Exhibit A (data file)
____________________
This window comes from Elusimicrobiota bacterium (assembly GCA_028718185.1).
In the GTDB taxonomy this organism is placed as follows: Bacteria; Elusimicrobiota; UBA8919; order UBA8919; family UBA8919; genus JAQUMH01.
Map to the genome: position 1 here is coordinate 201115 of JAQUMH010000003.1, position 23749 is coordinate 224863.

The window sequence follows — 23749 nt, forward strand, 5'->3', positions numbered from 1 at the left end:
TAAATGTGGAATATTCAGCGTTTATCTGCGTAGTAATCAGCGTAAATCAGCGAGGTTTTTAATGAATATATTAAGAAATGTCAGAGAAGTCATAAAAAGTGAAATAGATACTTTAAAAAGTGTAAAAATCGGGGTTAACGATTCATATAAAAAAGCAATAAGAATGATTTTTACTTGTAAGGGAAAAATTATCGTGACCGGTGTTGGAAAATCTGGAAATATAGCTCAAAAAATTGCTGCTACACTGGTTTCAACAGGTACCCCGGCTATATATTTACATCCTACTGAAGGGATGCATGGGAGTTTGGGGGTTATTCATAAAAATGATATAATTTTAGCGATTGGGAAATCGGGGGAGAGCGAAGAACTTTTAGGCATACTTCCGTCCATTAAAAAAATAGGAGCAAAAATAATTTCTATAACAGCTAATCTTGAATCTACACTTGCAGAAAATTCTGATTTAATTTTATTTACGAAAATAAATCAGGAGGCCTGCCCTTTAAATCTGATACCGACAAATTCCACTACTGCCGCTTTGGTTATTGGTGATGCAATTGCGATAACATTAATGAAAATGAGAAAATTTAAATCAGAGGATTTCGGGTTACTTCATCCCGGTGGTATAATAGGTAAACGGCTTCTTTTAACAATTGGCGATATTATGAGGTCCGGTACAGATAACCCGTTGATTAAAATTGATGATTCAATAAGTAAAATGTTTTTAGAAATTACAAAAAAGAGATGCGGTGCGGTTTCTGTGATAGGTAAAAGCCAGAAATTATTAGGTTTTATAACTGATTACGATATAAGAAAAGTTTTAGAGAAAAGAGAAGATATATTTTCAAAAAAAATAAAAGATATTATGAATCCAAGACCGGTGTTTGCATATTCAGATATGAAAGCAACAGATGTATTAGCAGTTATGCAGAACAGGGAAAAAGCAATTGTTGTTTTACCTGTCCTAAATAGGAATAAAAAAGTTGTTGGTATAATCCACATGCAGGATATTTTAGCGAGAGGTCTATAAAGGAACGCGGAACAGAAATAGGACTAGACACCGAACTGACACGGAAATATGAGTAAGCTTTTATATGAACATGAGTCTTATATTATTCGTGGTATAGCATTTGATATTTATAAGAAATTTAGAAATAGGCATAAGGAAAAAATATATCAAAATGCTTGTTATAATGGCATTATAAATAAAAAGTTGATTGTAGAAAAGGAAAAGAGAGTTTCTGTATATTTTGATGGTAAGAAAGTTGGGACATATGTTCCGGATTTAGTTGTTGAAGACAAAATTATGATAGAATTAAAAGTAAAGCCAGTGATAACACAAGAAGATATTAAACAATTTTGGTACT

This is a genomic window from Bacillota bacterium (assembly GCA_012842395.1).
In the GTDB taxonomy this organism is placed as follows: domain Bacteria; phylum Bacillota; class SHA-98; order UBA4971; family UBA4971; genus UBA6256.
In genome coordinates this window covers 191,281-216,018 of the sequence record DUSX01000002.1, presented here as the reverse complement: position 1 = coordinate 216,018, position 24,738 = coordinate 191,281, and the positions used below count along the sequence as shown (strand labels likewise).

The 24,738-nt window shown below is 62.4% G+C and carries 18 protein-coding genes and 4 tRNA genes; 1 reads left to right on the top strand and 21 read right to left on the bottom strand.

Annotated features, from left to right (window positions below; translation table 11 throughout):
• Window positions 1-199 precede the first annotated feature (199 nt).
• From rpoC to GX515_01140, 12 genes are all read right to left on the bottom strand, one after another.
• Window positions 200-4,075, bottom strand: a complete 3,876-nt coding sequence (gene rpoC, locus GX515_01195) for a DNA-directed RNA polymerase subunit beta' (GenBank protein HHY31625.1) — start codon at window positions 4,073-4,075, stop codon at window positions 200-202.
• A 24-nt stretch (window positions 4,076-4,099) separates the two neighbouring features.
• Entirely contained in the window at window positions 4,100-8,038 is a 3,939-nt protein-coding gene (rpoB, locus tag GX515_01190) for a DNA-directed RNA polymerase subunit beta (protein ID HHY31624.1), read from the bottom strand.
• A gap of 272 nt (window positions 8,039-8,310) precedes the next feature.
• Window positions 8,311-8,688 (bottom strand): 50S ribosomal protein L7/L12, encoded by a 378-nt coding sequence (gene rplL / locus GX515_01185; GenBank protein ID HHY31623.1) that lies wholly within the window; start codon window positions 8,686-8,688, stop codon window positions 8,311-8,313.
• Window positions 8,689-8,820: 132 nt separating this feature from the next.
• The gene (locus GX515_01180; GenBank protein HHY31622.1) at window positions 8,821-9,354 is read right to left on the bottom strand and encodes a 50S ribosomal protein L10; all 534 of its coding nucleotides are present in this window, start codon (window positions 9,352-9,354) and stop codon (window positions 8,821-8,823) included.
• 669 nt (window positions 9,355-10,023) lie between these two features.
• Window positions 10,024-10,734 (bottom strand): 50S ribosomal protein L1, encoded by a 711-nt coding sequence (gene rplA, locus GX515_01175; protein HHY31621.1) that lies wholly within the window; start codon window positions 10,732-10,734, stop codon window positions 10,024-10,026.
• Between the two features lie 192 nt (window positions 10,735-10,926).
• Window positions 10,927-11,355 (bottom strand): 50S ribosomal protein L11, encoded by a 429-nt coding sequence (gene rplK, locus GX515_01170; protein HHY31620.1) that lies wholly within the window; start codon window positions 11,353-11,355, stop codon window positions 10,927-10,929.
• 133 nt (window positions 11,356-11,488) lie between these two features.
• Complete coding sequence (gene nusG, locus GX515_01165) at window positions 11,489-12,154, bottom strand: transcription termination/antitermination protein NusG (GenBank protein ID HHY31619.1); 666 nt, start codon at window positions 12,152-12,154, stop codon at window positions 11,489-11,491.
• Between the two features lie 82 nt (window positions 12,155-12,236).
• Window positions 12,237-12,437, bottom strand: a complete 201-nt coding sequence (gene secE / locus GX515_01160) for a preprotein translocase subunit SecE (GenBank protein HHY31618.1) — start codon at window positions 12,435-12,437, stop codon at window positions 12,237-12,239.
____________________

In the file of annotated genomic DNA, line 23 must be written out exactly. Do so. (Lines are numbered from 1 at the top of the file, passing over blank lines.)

• Window positions 10,927-11,355 (bottom strand): 50S ribosomal protein L11, encoded by a 429-nt coding sequence (gene rplK, locus GX515_01170; protein HHY31620.1) that lies wholly within the window; start codon window positions 11,353-11,355, stop codon window positions 10,927-10,929.